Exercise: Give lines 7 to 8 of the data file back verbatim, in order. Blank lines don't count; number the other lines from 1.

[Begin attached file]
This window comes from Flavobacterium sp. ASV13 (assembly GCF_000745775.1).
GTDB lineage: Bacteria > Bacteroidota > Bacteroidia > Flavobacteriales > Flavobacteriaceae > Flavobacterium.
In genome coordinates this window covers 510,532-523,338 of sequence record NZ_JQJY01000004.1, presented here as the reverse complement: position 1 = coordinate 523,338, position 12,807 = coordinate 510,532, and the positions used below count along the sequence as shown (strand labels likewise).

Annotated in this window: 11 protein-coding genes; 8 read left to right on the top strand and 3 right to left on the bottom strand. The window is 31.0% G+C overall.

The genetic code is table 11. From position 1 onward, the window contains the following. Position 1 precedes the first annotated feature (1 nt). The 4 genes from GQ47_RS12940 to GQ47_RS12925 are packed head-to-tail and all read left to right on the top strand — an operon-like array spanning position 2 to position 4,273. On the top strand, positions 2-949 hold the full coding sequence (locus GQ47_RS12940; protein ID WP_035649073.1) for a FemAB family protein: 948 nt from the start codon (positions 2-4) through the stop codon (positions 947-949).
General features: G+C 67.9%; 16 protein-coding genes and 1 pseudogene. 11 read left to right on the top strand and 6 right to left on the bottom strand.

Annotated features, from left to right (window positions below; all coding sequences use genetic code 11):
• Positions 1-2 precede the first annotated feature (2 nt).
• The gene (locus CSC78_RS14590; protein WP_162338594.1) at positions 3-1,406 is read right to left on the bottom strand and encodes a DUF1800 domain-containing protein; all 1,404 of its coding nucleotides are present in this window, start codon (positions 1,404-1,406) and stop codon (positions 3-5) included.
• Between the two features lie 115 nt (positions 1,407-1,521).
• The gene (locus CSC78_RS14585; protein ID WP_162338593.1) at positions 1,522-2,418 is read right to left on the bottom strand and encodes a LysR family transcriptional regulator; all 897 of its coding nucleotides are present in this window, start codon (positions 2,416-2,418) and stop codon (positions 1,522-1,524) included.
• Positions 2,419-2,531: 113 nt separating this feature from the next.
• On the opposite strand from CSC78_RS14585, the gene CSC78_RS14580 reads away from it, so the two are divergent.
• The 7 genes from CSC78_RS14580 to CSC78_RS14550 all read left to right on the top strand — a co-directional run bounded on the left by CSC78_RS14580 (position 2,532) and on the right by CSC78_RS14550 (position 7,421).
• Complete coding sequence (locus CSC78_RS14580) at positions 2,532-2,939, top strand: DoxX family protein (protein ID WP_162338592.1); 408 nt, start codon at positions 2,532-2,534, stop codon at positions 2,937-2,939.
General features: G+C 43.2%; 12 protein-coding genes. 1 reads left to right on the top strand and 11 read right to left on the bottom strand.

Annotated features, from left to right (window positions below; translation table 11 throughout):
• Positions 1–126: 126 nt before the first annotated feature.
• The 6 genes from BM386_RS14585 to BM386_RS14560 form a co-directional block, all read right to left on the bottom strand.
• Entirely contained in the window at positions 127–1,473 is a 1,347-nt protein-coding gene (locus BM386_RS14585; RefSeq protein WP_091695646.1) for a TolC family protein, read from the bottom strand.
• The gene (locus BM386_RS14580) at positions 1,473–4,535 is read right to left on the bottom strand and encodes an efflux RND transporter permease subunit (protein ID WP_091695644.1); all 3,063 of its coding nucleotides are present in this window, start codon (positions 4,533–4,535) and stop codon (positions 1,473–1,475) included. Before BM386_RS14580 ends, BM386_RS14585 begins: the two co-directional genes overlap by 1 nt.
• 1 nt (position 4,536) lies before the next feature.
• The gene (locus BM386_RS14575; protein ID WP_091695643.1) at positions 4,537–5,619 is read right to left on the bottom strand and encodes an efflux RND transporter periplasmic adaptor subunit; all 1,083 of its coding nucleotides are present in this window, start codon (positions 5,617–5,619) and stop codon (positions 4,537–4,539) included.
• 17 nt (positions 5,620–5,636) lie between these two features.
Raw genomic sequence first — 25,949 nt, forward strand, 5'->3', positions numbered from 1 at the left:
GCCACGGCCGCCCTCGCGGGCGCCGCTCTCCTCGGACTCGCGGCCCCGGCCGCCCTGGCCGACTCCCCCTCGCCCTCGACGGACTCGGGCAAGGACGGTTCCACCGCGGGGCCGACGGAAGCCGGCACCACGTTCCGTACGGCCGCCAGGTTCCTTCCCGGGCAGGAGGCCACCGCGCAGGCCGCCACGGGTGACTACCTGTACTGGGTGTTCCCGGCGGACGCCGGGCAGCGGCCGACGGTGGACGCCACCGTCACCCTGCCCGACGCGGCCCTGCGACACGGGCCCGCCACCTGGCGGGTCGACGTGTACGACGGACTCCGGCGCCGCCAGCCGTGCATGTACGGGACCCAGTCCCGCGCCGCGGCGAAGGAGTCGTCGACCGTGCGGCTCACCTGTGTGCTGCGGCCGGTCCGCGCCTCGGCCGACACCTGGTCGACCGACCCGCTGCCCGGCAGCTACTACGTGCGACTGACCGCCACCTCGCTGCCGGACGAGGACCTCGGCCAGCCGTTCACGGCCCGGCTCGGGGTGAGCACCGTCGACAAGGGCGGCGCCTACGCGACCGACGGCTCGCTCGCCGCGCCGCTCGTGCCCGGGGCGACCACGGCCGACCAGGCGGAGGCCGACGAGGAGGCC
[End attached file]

Annotated features, from left to right (window positions below; all coding sequences use genetic code 11):
• Positions 1-2 precede the first annotated feature (2 nt).